Example: She wrote(comma) "(quotation mark)What can I do to stop them?(question mark)"(quotation mark)

Question marks and exclamation points are placed inside if both the quotation and the statement containing the quotation are questions or exclamations

Example: Did she write(comma) "(quotation mark)What can I do to stop them?(question mark)"(quotation mark)

Question marks and exclamation points are placed outside only if the statement is a question or exclamation

Example: Did she write(comma) "(quotation mark)I can't allow this abomination to continue"(quotation mark)?(question mark)

Do not use a period or comma as well as a question mark or exclamation point

Examples:
Incorrect: "(quotation mark)What can I do to stop them?(question mark)"(quotation mark),(comma) she wrote.
Correct: "(quotation mark)What can I do to stop them?(question mark)"(quotation mark) she wrote.

5. Separate longer quotations from the text

In MLA style, if your quotation is longer than four lines (or three lines in a poem), use a block quotation: start a new line, indent the passage one inch from the body of your text, and omit quotation marks. With block quotations, place punctuation before the parenthetical reference. Long quotations are most often introduced by a colon.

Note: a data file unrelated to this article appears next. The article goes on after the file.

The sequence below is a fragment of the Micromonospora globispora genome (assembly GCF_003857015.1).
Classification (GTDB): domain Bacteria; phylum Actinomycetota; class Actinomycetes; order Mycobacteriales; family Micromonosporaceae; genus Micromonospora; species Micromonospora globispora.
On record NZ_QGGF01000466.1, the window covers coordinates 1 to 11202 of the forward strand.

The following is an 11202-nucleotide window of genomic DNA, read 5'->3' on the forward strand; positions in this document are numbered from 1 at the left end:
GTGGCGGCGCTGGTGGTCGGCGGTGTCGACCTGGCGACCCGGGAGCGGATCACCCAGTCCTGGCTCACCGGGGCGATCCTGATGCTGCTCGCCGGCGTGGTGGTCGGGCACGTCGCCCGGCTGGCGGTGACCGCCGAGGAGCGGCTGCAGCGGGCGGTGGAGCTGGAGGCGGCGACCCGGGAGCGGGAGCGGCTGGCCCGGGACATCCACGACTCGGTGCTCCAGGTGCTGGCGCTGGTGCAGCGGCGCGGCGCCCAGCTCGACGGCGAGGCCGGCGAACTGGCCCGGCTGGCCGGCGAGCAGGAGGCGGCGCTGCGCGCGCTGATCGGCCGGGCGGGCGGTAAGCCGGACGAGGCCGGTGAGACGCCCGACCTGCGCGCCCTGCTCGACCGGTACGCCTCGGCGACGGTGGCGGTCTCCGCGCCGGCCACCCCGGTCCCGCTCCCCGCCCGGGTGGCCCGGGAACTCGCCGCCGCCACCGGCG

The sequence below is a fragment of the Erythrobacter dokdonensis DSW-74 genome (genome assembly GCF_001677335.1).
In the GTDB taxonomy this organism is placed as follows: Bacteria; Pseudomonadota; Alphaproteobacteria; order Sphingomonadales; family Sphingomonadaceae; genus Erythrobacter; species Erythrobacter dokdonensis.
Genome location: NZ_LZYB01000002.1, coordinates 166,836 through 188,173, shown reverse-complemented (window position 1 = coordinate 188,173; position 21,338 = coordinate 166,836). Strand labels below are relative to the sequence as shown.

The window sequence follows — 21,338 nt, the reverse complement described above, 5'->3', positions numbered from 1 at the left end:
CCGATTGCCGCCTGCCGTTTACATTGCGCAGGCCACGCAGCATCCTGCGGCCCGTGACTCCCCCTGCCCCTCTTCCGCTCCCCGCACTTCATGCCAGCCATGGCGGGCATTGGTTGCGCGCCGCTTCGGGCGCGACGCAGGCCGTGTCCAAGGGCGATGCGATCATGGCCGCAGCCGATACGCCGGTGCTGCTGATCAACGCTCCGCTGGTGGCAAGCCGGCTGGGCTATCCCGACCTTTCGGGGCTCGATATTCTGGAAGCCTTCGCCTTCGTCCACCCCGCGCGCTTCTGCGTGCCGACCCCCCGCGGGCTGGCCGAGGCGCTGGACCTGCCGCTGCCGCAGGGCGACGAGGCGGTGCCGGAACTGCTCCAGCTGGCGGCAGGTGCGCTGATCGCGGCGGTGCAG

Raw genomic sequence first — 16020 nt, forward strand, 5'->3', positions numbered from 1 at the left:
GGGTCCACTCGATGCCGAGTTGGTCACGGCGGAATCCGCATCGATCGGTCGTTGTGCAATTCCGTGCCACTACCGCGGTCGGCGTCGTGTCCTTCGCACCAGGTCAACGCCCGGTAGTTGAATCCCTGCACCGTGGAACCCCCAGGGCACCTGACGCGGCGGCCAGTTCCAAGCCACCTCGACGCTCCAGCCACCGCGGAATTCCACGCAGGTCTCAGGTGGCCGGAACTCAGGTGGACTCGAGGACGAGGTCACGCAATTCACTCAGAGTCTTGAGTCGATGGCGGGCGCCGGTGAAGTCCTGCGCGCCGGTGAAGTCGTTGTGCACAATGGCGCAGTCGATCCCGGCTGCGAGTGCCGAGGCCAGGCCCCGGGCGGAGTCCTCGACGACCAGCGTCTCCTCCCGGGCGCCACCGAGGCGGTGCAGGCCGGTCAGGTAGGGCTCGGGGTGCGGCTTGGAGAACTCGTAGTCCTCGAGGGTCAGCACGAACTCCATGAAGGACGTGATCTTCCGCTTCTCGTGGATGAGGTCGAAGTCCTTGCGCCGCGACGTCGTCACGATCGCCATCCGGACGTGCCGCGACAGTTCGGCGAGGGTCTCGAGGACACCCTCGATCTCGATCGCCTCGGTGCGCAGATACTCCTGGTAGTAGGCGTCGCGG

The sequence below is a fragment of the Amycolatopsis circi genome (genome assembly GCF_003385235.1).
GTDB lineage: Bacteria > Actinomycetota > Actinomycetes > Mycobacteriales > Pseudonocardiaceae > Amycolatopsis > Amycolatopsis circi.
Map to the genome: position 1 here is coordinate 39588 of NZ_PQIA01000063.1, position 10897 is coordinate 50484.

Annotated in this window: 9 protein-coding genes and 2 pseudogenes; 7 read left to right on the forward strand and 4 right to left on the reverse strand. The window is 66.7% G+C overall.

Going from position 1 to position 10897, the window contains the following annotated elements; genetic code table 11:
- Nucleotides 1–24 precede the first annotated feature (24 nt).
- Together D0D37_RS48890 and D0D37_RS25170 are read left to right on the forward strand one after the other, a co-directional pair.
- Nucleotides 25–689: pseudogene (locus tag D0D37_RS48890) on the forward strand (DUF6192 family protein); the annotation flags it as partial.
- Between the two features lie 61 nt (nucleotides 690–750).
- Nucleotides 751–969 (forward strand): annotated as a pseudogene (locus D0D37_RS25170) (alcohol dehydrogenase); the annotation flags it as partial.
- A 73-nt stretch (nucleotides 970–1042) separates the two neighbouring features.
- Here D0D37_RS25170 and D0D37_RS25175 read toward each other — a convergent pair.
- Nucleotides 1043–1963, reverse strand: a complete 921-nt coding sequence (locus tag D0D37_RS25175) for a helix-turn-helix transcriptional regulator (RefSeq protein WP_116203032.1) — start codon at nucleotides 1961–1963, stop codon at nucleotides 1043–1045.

Example: Booth et al. describe the challenge that writers face in choosing their own topics:(colon)

If you are free to research any topic that interests you, that freedom can be frustrating--so many choices, so little time. At some point, you have to settle on a topic, but beyond a topic, you also find a reason beyond your assignment to devote weeks or months pursuing it and writing up what you find. (40) 

6. Show line breaks when quoting lines from a poem.

If you are quoting three or fewer lines from a poem, use a slash (/) with a space on each side to signify the end of each line. (When quoting more than four lines, see 5).

7. Use single quotation marks for a quotation within a quotation

Example: Booth et al. note(comma) "(quotation mark)In all research communities, some problems are already '(single quotation mark)in the air,(comma)'(single quotation mark) widely debated,(comma) and deeply researched"(quotation mark) (40).

8. Use ellipses to omit something from the original

To omit material within a sentence, use three periods with spaces before and after each (ellipsis marks).

Example: As Booth et al. argue(comma)"(quotation mark)A threat to both pure and practical research today ... (ellipsis)is that profits from patents not only determine the choice of research problems, but also colour their solutions(quotation mark)(67).

To omit material spanning more than one sentence, use four periods (the fourth indicates the period ending a sentence).

Example: Booth et al. caution researchers,(comma)"(quotation mark)Before you set out to correct a gap, error, or misunderstanding, be sure it is real, not just your own misreading(period) ... (ellipsis) Countless research papers have aimed to refute a point that no writer ever made"(quotation mark)(69).

Passages from Booth et al. are excerpts from the following text:
Booth, Wayne C., Gregory G. Colomb, and Joseph M. Williams. The Craft of Research
    University of Chicago, 2003.

For more details on using quotations, refer to the following: Gibaldi, Joseph. MLA Handbook for Writers of Research Papers. 8th ed. New York: Modern Language Association of America, 2016.